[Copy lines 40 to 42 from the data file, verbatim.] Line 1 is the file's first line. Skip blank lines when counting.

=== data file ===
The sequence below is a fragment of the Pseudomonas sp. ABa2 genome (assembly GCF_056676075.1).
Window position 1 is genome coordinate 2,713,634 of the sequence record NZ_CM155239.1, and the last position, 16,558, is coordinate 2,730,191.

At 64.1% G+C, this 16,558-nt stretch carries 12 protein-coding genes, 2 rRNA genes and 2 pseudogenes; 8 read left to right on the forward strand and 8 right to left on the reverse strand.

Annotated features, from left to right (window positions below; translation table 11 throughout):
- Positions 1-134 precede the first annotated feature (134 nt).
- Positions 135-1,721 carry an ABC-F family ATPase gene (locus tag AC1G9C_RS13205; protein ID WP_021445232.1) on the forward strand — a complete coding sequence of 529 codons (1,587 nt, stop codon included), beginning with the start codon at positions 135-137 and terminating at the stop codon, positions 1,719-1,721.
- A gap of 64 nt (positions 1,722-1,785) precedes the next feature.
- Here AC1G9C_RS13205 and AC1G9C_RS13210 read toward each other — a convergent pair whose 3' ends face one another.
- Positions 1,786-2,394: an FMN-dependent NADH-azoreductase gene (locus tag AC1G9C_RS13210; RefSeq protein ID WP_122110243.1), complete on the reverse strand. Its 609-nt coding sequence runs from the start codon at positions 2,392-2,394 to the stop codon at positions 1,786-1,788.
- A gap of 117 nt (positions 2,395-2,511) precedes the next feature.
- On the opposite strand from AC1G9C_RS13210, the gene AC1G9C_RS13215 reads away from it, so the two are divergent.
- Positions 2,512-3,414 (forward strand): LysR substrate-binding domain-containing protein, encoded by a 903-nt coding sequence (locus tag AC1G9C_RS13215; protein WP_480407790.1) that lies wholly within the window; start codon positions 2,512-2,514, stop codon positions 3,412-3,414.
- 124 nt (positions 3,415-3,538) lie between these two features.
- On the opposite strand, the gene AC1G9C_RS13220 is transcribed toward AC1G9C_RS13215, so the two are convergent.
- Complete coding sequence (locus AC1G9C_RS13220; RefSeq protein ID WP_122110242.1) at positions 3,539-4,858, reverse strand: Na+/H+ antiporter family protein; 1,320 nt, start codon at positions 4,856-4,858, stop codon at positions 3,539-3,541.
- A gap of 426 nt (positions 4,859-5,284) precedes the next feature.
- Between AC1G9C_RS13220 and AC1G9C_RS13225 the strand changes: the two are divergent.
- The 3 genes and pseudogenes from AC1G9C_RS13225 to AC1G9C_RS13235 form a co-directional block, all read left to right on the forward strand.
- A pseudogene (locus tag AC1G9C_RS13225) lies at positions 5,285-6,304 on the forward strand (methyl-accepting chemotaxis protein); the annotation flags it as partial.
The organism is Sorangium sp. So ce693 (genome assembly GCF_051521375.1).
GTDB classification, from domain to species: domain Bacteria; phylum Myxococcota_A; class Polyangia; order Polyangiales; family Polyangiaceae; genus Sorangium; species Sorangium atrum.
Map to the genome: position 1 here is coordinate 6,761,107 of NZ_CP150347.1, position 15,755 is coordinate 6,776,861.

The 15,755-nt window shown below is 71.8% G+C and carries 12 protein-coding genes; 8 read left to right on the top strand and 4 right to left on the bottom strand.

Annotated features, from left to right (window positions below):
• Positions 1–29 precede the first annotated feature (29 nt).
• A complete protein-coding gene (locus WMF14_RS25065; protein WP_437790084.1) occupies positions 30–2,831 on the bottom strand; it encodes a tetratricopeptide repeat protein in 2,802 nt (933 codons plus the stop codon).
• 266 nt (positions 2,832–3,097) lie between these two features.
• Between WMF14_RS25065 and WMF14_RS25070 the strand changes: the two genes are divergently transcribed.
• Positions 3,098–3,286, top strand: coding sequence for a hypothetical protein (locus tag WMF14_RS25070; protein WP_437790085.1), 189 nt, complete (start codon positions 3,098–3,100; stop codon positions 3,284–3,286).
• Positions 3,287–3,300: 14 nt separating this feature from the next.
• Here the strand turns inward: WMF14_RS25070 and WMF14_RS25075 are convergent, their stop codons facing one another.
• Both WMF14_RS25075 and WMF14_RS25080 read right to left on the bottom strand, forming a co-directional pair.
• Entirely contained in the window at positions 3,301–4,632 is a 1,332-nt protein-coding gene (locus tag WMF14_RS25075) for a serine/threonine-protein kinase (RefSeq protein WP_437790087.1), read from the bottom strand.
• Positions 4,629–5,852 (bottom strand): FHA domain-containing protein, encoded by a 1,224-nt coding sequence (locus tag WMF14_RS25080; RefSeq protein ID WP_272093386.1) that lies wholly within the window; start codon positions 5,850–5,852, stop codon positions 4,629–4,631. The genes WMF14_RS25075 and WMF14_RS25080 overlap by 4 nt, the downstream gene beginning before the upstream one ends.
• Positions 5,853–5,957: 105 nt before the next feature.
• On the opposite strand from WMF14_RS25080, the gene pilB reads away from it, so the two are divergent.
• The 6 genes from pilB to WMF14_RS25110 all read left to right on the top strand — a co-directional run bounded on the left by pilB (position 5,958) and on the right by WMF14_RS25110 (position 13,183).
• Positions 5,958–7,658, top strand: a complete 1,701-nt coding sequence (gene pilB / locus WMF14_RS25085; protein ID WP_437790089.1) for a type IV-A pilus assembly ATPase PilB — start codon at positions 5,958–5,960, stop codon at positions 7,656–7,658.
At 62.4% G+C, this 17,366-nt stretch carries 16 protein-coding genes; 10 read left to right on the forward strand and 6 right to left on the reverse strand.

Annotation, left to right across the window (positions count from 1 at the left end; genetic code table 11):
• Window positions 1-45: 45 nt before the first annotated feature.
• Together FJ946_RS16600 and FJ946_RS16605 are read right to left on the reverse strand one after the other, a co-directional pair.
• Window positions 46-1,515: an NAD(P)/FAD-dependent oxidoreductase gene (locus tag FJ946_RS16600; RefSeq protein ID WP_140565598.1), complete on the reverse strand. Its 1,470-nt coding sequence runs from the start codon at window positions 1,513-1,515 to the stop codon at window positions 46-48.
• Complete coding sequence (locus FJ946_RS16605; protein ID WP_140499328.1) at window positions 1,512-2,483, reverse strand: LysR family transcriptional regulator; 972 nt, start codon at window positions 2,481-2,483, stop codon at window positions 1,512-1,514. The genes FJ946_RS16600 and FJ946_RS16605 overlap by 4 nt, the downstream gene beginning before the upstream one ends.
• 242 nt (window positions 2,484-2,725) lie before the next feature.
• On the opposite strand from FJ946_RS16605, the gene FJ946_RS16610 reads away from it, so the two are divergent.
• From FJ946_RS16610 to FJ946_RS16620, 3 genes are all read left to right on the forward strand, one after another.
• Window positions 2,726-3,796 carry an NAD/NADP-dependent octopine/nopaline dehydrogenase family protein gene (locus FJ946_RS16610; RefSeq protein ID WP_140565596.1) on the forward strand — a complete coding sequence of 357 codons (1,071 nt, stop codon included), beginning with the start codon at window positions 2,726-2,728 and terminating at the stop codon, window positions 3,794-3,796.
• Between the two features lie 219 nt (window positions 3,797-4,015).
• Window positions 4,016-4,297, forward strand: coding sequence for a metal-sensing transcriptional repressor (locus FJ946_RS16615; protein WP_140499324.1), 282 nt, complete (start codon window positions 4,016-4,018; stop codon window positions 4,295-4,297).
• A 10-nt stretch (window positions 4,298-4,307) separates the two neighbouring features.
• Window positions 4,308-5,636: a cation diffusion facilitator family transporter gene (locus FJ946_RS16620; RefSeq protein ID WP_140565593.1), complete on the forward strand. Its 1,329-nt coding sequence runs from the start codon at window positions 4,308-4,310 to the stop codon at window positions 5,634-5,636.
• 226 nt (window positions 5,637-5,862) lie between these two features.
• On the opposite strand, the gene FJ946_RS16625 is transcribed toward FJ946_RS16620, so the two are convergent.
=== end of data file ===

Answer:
Annotation, left to right across the window (positions count from 1 at the left end; genetic code table 11):
• Window positions 1-45: 45 nt before the first annotated feature.
• Together FJ946_RS16600 and FJ946_RS16605 are read right to left on the reverse strand one after the other, a co-directional pair.